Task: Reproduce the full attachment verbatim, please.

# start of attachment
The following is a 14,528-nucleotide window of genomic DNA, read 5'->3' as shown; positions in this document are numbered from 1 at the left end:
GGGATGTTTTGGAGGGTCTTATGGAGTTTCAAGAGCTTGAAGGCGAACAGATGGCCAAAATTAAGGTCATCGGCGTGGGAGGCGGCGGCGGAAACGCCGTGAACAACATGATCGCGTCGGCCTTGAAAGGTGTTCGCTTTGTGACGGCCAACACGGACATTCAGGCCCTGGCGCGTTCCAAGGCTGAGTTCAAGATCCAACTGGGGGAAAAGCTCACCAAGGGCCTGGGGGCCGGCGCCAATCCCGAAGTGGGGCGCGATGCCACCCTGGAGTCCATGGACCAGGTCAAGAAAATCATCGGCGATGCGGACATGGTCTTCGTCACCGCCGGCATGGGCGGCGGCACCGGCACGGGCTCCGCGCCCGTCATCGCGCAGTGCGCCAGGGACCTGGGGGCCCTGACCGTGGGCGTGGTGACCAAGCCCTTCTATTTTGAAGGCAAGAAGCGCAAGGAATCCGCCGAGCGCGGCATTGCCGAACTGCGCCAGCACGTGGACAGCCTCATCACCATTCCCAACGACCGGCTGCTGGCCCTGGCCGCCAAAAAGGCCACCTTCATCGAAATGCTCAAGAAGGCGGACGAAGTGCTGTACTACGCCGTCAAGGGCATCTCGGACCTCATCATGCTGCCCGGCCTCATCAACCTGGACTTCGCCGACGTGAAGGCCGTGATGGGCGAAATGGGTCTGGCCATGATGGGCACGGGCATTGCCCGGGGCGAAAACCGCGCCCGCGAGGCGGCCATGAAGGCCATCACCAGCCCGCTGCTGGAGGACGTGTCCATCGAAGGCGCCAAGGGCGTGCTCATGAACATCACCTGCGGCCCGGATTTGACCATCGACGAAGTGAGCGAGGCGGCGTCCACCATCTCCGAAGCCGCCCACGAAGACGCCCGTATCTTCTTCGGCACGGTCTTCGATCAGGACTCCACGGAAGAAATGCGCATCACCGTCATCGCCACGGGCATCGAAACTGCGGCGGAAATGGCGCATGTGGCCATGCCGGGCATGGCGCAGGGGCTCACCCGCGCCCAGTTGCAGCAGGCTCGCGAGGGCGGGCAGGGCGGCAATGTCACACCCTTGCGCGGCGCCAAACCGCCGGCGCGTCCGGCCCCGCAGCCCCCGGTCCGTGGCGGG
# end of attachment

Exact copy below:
The following is a 14,528-nucleotide window of genomic DNA, read 5'->3' as shown; positions in this document are numbered from 1 at the left end:
GGGATGTTTTGGAGGGTCTTATGGAGTTTCAAGAGCTTGAAGGCGAACAGATGGCCAAAATTAAGGTCATCGGCGTGGGAGGCGGCGGCGGAAACGCCGTGAACAACATGATCGCGTCGGCCTTGAAAGGTGTTCGCTTTGTGACGGCCAACACGGACATTCAGGCCCTGGCGCGTTCCAAGGCTGAGTTCAAGATCCAACTGGGGGAAAAGCTCACCAAGGGCCTGGGGGCCGGCGCCAATCCCGAAGTGGGGCGCGATGCCACCCTGGAGTCCATGGACCAGGTCAAGAAAATCATCGGCGATGCGGACATGGTCTTCGTCACCGCCGGCATGGGCGGCGGCACCGGCACGGGCTCCGCGCCCGTCATCGCGCAGTGCGCCAGGGACCTGGGGGCCCTGACCGTGGGCGTGGTGACCAAGCCCTTCTATTTTGAAGGCAAGAAGCGCAAGGAATCCGCCGAGCGCGGCATTGCCGAACTGCGCCAGCACGTGGACAGCCTCATCACCATTCCCAACGACCGGCTGCTGGCCCTGGCCGCCAAAAAGGCCACCTTCATCGAAATGCTCAAGAAGGCGGACGAAGTGCTGTACTACGCCGTCAAGGGCATCTCGGACCTCATCATGCTGCCCGGCCTCATCAACCTGGACTTCGCCGACGTGAAGGCCGTGATGGGCGAAATGGGTCTGGCCATGATGGGCACGGGCATTGCCCGGGGCGAAAACCGCGCCCGCGAGGCGGCCATGAAGGCCATCACCAGCCCGCTGCTGGAGGACGTGTCCATCGAAGGCGCCAAGGGCGTGCTCATGAACATCACCTGCGGCCCGGATTTGACCATCGACGAAGTGAGCGAGGCGGCGTCCACCATCTCCGAAGCCGCCCACGAAGACGCCCGTATCTTCTTCGGCACGGTCTTCGATCAGGACTCCACGGAAGAAATGCGCATCACCGTCATCGCCACGGGCATCGAAACTGCGGCGGAAATGGCGCATGTGGCCATGCCGGGCATGGCGCAGGGGCTCACCCGCGCCCAGTTGCAGCAGGCTCGCGAGGGCGGGCAGGGCGGCAATGTCACACCCTTGCGCGGCGCCAAACCGCCGGCGCGTCCGGCCCCGCAGCCCCCGGTCCGTGGCGGG